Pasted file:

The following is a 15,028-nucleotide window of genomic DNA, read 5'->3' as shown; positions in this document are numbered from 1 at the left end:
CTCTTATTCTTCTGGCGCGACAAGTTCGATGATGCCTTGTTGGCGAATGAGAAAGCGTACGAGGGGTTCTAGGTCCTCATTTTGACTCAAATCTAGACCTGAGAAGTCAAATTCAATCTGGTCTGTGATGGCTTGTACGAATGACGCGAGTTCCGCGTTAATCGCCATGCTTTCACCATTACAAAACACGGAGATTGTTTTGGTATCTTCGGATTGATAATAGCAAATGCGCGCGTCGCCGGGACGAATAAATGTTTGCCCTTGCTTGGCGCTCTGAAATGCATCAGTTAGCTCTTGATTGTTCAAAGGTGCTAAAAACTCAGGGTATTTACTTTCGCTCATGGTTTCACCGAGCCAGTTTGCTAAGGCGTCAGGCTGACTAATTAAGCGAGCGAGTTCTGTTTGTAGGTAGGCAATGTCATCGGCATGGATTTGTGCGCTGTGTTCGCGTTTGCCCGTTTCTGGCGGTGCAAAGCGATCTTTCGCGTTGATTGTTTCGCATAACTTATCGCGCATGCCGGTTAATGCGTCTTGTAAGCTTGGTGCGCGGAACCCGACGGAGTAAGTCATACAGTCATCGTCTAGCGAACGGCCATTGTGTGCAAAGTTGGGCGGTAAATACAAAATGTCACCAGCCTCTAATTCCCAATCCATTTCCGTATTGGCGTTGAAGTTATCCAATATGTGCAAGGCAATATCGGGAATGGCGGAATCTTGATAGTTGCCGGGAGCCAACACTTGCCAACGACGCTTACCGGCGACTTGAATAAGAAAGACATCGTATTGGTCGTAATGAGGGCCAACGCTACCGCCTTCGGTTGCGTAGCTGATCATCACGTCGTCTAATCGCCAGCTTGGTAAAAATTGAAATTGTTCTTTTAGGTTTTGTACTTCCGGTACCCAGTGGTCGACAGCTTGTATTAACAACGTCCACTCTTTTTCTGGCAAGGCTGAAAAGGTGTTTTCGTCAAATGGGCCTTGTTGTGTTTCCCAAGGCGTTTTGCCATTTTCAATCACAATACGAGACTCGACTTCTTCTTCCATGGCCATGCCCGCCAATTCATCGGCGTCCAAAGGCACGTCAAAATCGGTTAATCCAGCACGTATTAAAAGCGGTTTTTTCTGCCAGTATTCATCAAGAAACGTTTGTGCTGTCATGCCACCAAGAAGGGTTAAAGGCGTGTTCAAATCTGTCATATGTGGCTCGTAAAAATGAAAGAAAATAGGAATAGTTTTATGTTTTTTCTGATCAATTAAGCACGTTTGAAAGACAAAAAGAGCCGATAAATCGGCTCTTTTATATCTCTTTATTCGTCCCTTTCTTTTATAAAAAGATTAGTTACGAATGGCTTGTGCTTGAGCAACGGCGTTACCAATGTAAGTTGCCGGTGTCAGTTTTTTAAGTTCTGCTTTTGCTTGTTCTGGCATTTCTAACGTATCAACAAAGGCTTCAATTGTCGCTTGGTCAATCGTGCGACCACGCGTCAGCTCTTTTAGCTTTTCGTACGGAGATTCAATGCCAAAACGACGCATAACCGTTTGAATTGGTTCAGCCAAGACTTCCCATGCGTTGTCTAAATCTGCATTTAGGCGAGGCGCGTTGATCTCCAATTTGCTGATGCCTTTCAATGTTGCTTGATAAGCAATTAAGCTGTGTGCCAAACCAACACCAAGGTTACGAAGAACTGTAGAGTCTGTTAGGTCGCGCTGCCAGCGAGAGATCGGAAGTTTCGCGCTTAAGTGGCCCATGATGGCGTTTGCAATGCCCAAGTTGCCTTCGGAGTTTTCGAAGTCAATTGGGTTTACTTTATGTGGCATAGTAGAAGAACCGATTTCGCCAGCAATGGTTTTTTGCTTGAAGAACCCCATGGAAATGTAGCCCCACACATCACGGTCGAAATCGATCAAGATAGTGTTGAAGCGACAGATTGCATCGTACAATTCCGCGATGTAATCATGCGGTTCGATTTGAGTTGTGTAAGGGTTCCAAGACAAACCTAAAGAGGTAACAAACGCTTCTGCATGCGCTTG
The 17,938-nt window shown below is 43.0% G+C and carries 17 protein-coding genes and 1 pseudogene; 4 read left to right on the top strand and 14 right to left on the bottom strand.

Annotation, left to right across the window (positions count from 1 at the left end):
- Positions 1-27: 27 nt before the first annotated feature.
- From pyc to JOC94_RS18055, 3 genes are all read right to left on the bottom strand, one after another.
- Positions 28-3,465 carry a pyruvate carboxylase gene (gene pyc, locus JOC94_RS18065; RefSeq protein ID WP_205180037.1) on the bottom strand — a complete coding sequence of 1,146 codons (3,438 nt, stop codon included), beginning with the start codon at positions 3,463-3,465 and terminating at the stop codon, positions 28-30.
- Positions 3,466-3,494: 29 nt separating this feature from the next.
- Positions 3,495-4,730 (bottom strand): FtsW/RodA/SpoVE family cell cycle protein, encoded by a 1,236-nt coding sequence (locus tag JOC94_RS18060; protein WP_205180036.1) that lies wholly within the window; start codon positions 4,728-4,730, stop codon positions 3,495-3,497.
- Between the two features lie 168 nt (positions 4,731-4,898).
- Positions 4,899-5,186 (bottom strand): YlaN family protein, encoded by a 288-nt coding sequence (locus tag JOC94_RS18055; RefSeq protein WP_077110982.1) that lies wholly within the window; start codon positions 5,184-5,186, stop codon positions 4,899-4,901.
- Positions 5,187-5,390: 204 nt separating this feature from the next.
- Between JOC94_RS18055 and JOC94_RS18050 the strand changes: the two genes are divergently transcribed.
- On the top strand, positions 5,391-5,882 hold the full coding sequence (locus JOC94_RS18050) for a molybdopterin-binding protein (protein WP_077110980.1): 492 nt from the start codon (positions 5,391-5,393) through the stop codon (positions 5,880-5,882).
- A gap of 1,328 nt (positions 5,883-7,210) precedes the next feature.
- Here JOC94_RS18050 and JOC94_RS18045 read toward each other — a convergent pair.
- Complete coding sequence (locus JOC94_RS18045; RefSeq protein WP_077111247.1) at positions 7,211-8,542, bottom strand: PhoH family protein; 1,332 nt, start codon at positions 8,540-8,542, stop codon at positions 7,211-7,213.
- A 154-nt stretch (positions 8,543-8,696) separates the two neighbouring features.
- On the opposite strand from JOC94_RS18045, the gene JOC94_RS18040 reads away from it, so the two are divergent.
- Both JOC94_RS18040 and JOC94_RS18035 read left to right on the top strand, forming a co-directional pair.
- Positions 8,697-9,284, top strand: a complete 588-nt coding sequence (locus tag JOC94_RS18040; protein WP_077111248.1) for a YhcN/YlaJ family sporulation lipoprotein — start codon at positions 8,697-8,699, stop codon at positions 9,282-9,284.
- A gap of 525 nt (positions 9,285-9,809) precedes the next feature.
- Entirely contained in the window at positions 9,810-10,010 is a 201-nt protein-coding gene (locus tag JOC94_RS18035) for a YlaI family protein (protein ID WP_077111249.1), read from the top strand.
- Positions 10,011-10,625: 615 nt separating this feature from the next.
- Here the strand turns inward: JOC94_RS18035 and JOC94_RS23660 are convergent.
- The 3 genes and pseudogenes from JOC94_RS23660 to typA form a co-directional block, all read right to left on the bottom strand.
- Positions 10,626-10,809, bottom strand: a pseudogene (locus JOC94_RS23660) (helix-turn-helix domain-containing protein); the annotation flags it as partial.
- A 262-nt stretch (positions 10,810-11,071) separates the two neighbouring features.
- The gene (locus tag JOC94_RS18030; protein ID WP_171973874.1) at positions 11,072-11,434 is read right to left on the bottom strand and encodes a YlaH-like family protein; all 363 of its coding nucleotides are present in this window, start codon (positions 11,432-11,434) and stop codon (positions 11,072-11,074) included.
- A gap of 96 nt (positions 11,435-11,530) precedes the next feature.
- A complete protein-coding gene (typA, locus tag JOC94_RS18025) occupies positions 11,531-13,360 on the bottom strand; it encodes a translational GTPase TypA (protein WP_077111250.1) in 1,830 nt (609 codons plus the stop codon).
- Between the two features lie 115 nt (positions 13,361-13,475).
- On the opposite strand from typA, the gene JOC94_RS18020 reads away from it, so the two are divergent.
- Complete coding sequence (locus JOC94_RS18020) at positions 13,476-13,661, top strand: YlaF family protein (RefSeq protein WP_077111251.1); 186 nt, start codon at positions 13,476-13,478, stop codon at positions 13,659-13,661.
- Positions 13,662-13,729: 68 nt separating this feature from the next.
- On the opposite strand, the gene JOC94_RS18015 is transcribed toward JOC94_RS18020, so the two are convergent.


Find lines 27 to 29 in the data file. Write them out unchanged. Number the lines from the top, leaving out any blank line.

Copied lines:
- Positions 10,626-10,809, bottom strand: a pseudogene (locus JOC94_RS23660) (helix-turn-helix domain-containing protein); the annotation flags it as partial.
- A 262-nt stretch (positions 10,810-11,071) separates the two neighbouring features.
- The gene (locus tag JOC94_RS18030; protein ID WP_171973874.1) at positions 11,072-11,434 is read right to left on the bottom strand and encodes a YlaH-like family protein; all 363 of its coding nucleotides are present in this window, start codon (positions 11,432-11,434) and stop codon (positions 11,072-11,074) included.